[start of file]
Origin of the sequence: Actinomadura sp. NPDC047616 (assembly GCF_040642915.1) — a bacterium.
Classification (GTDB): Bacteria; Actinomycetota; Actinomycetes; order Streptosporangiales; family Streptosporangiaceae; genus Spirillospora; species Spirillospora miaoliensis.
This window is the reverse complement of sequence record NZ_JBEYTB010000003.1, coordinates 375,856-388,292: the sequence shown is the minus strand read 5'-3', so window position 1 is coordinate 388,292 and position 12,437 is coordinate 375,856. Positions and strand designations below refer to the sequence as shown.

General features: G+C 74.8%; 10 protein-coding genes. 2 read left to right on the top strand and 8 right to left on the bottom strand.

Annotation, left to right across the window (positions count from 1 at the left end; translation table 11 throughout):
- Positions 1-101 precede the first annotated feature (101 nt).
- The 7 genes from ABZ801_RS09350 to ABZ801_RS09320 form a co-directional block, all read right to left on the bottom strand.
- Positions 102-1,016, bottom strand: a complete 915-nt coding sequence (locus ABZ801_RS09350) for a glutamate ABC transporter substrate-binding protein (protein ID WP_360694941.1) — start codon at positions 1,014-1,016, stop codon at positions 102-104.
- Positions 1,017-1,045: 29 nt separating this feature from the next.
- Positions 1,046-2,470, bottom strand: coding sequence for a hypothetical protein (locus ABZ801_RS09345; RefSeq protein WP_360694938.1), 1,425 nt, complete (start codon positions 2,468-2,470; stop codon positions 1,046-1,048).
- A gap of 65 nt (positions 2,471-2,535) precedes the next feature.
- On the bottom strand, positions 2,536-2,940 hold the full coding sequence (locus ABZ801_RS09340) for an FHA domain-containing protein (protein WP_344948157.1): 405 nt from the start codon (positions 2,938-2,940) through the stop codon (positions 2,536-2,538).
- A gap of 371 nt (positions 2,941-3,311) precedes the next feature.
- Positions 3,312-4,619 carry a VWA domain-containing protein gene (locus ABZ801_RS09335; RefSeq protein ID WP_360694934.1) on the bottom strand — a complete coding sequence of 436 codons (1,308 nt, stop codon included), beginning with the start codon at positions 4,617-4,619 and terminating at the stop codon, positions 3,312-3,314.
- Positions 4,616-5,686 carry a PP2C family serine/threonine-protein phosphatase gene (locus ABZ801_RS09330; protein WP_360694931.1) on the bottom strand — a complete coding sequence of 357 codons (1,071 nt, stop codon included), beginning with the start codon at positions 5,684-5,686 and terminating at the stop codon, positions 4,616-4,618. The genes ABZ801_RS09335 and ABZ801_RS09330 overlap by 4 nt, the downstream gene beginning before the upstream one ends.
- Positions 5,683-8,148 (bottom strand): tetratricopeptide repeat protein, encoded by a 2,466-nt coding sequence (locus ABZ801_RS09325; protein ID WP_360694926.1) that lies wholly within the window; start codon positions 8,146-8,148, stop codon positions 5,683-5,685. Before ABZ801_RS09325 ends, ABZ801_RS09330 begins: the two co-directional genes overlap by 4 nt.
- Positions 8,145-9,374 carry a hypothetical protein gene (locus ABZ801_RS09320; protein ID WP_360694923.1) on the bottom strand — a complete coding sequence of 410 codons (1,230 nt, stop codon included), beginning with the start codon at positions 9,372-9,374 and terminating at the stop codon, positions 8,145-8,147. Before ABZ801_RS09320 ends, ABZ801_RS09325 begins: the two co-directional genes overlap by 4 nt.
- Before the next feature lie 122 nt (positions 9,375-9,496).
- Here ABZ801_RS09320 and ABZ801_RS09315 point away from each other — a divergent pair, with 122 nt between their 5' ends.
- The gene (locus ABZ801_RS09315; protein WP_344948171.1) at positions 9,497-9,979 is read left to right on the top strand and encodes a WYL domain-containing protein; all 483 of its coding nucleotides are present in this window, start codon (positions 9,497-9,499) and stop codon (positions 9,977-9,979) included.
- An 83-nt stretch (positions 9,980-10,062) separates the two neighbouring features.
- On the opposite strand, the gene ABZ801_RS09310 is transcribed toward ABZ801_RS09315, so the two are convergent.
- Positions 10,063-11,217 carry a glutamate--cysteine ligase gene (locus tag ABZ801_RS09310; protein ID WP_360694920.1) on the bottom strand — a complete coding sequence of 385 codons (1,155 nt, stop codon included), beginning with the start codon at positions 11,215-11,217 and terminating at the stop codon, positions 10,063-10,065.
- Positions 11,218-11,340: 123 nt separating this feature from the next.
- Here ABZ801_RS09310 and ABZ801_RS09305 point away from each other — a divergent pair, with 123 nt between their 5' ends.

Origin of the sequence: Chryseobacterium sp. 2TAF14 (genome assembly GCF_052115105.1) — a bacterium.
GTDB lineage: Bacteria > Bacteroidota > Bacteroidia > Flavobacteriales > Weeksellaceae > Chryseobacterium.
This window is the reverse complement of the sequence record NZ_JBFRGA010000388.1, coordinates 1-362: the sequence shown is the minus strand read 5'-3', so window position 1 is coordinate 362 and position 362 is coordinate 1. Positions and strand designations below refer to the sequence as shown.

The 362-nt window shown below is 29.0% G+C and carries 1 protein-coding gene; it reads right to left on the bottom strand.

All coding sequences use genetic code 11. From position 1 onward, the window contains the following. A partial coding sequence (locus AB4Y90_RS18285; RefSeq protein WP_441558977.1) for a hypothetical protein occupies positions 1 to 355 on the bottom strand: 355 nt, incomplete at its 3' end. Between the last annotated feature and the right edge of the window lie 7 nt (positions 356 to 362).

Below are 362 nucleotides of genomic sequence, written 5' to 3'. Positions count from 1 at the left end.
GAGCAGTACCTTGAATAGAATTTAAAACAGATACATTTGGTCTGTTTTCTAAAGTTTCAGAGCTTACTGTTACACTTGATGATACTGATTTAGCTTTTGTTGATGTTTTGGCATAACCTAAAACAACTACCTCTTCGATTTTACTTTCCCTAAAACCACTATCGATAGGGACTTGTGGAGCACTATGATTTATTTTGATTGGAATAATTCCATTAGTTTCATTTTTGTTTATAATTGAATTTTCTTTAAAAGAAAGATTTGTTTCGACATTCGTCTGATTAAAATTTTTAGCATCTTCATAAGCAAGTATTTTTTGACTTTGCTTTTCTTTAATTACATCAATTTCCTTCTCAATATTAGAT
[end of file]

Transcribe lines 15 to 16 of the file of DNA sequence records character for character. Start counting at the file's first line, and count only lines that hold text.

- Positions 4,616-5,686 carry a PP2C family serine/threonine-protein phosphatase gene (locus ABZ801_RS09330; protein WP_360694931.1) on the bottom strand — a complete coding sequence of 357 codons (1,071 nt, stop codon included), beginning with the start codon at positions 5,684-5,686 and terminating at the stop codon, positions 4,616-4,618. The genes ABZ801_RS09335 and ABZ801_RS09330 overlap by 4 nt, the downstream gene beginning before the upstream one ends.
- Positions 5,683-8,148 (bottom strand): tetratricopeptide repeat protein, encoded by a 2,466-nt coding sequence (locus ABZ801_RS09325; protein ID WP_360694926.1) that lies wholly within the window; start codon positions 8,146-8,148, stop codon positions 5,683-5,685. Before ABZ801_RS09325 ends, ABZ801_RS09330 begins: the two co-directional genes overlap by 4 nt.